Lexington prepares for major cut in tax revenue as local businesses shutter

A few restaurants still offer curbside pick-up or delivery


April 12, 2020: Easter Sunday in Lexington. Photo by Hannah Denham.

Jin Ni

Looking at Lexington, it’s hard to tell that something is wrong. The birds are chirping, cherry blossoms are in bloom and temperatures soar into the 70s and 80s.

But the parks are empty. Washington and Lee University’s picturesque Colonnade is vacant of any students lounging in the sun, reading or socializing. On Lexington’s historic Main Street, many of the shops are closed until further notice.

The closure of many popular restaurants and hotels will reduce the city’s collection of meal and lodging taxes, which will impact its budget for fiscal year 2021.

It’s been nearly a month since Washington and Lee, Virginia Military Institute and Southern Virginia University moved classes online and sent students home.

It’s also been three weeks since the Lexington City Council declared a state of emergency and the Virginia Department of Health confirmed the first case of COVID-19 in Rockbridge County.

Lexington City Manager Jim Halasz said that the emergency declaration didn’t change the situation dramatically. The city council didn’t impose any regulations on businesses, besides closing childcare and daycare centers.

The order is still in place, with the exception of childcare centers staying open for the children of emergency responders and essential workers.

According to the Virginia Department of Health, as of April 12, there are 10 confirmed cases of COVID-19 in the local area: three in Lexington, four in Buena Vista and three in Rockbridge County.

The combination of stay-at home orders from Gov. Ralph Northam and limits on gatherings of more than 10 people has led to temporary closures or reduced hours for many local businesses.

Heliotrope Brewery, which serves artisan brews and pizzas, is now only open on Wednesdays through Sundays from 4 p.m. to 8 p.m. The brewery has closed its dining room to customers and only accepts delivery or curbside takeout orders. Payments are completely contactless, with customers ordering and paying with credit cards over the phone.

Heliotrope Brewery moved to delivery and takeout only. Photo by Hannah Denham.

“We’re lucky to have a pretty constant crowd,” Heliotrope Sous Chef Lucas Bergmann said in a phone interview. “Some days it seems pretty busy, but it’s different from day to day. But we’re doing good business. Better than we expected.”

Bergmann said he believes Heliotrope’s success could have to do with many other restaurants in Lexington closing down altogether.

“We’re grateful to still be open,” Bergmann said. “And because we’re preparing food and serving it to the community, we take their health and safety very seriously.”

Bergmann said the kitchen staff goes through two to three boxes of gloves every day. Delivery drivers have to wear and change gloves any time they touch anything new outside of Heliotrope, and door handles to the brewery and cars used for delivery are sanitized hourly.

Other restaurants that are still operating include Napa Thai, Pure Eats, Brew Ridge Taps and Domino’s Pizza.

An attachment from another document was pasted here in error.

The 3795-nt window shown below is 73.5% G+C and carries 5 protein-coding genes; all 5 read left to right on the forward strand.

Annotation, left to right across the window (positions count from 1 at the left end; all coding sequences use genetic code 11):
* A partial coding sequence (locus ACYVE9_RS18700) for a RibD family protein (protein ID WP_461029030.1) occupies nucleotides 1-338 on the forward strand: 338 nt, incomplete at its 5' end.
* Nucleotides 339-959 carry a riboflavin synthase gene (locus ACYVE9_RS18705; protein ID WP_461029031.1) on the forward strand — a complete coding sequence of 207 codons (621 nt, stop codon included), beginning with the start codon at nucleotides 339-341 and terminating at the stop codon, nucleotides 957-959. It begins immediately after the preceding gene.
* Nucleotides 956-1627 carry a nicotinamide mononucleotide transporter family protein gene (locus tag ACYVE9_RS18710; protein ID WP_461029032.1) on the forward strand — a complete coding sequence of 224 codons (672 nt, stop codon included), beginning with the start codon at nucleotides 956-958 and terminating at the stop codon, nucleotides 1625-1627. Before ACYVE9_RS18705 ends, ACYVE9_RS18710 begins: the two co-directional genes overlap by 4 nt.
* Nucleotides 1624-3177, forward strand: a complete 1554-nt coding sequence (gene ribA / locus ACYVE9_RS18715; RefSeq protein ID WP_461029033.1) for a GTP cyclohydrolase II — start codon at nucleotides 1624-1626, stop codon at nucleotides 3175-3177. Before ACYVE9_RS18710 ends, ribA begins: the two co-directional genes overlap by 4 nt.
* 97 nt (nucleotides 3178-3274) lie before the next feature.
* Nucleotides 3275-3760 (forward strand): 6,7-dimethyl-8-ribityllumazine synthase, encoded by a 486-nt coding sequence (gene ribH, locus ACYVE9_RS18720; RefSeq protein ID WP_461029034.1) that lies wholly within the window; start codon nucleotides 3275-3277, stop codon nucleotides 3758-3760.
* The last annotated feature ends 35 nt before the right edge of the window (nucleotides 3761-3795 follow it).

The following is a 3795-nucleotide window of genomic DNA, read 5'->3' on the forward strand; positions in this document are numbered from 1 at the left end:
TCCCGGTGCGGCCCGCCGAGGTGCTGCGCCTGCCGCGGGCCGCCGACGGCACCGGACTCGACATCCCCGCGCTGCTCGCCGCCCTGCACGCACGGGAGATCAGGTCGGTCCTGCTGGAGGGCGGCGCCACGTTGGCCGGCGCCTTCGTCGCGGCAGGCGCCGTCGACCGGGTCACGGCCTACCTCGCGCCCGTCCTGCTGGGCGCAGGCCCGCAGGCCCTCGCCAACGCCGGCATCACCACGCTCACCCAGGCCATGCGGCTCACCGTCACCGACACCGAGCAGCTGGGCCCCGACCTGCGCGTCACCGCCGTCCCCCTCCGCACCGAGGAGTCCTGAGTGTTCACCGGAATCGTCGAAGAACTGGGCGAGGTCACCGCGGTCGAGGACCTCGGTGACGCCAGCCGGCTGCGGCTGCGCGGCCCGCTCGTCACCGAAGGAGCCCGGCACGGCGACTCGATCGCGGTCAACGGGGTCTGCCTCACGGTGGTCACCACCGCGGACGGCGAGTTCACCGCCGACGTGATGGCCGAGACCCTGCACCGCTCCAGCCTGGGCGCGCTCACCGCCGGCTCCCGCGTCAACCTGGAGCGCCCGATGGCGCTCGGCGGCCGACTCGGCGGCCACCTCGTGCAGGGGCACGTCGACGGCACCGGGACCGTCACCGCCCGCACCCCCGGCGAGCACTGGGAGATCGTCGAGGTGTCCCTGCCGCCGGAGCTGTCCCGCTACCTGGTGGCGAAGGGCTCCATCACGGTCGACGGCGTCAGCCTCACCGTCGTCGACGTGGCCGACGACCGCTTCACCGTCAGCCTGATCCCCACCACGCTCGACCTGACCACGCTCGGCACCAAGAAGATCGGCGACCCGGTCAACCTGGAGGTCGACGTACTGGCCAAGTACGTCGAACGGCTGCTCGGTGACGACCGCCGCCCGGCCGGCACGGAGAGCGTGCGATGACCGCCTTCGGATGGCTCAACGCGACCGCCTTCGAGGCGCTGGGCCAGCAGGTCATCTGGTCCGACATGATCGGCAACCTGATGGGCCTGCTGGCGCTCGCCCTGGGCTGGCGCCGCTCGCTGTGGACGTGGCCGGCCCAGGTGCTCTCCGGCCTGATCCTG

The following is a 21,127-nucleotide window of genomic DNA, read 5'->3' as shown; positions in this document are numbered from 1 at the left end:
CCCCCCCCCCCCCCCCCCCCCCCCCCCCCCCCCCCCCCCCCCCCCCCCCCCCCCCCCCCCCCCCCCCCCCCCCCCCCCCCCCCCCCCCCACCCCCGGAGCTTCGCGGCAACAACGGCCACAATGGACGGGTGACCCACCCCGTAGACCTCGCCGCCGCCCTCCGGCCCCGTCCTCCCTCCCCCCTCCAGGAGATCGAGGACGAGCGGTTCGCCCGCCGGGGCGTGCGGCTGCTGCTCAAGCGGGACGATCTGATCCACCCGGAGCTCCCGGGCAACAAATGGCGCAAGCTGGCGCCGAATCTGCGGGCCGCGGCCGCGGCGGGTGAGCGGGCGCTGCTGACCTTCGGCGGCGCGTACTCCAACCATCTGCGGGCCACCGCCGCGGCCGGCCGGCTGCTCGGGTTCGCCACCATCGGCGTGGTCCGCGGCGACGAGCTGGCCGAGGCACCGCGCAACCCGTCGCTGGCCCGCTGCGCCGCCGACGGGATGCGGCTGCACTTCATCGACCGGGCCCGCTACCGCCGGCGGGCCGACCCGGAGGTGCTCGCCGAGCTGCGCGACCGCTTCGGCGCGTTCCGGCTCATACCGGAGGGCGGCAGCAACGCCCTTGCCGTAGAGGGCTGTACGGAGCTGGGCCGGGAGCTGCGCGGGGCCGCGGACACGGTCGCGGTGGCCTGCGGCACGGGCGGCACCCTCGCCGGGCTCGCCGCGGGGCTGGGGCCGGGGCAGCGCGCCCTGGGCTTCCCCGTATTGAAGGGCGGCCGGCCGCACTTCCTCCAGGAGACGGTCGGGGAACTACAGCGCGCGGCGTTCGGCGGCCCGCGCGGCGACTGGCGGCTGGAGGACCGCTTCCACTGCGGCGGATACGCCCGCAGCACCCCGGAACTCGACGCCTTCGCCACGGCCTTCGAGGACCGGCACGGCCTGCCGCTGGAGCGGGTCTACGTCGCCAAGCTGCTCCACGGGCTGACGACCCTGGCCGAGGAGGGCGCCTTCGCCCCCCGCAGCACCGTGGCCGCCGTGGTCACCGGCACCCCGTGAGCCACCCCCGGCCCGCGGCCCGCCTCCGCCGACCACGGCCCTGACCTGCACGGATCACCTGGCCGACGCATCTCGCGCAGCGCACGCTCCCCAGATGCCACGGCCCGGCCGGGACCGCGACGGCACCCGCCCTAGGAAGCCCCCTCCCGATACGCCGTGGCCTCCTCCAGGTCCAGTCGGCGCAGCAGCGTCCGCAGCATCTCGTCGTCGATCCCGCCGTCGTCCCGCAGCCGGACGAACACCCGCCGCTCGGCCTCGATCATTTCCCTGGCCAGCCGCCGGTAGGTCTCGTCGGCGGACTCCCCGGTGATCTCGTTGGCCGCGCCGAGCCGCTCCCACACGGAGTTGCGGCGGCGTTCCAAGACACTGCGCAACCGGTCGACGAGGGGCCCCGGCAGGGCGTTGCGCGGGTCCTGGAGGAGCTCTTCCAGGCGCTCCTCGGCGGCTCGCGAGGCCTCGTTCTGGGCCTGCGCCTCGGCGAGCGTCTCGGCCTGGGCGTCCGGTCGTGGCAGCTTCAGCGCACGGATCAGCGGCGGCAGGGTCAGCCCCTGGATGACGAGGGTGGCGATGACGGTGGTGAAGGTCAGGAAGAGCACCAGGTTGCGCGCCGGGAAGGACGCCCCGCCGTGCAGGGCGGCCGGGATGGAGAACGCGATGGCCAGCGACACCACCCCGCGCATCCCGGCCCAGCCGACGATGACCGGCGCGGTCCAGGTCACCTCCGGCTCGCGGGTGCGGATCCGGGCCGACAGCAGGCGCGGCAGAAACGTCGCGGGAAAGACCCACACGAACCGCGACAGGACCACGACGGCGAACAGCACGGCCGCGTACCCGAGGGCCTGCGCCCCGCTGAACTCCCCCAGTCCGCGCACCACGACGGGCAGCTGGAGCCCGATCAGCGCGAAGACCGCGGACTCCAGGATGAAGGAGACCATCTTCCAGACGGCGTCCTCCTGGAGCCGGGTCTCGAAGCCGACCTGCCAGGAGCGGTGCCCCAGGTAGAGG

Napa Thai is open from 4 p.m. to 8:30 p.m. seven days a week, and offers only takeout and delivery. A transparent barrier between the cash register and the customer now exists, and all employees wear masks and gloves while working. The restaurant calls customers when their takeout order is ready to purchase and pick up inside.

Pure Eats is open from 8 a.m. to 2 p.m. Monday through Thursday and from 8 a.m. to 8 p.m. Friday through Sunday, according to their voicemail. They offer both delivery and takeout during these hours.

The Lexington Farmer’s Market is open from 8 a.m. to 12:30 p.m. Last week, the farmer’s market created a website for some farm vendors to offer produce, meat and other items for pick-up and delivery.

Blue Sky Bakery, Sweet Treats, Golden Garden, Salerno’s and Taps did not respond to requests for comment.

Many restaurants and businesses in downtown Lexington have posted handmade signs in response to the impact of the coronavirus, like Sweet Treats Bakery. Photo by Hannah Denham.
Many restaurants and businesses in downtown Lexington have posted handmade signs in response to the impact of the coronavirus, like Earth, Fire & Spirit Pottery. Photo by Hannah Denham.

Halasz said reduced business hours and closed shops have cut down on the city’s tax revenue.

“We’ve seen a reduction in our revenue as restaurants and hotels close down, since we get a lot of it from meal and lodging taxes,” he said.

Halasz said in an email that the city originally expected to collect $920,000 from the meals and lodging tax between March and July 2020.

But based on calculations and estimates as of April 7, Halasz said Lexington stands to lose about two-thirds of that projected revenue.

“We’ve had to cut $600,000 out of our current fiscal year budget and recalculate the budget for [fiscal year 2021],” Halasz said. “We’ve cut nearly $1 million out of [fiscal year 2021’s] budget after accounting for revenue losses and cuts in city budgets and activities depending on the severity and length of the COVID-19 outbreak locally.”

Lexington is “on heightened alert,” Halasz said in a phone interview, adding that the city has increased staffing with emergency response teams and management services.

“We’re working with the [Virginia Department of Health] and local health department to provide health guidance and develop medical care based on our community needs,” he said. “But we don’t anticipate any problems in the community.”

Handmade signs to the community are posted in various shops in downtown Lexington. Photo by Hannah Denham.
Handmade signs to the community are posted in various shops in downtown Lexington. Photo by Hannah Denham.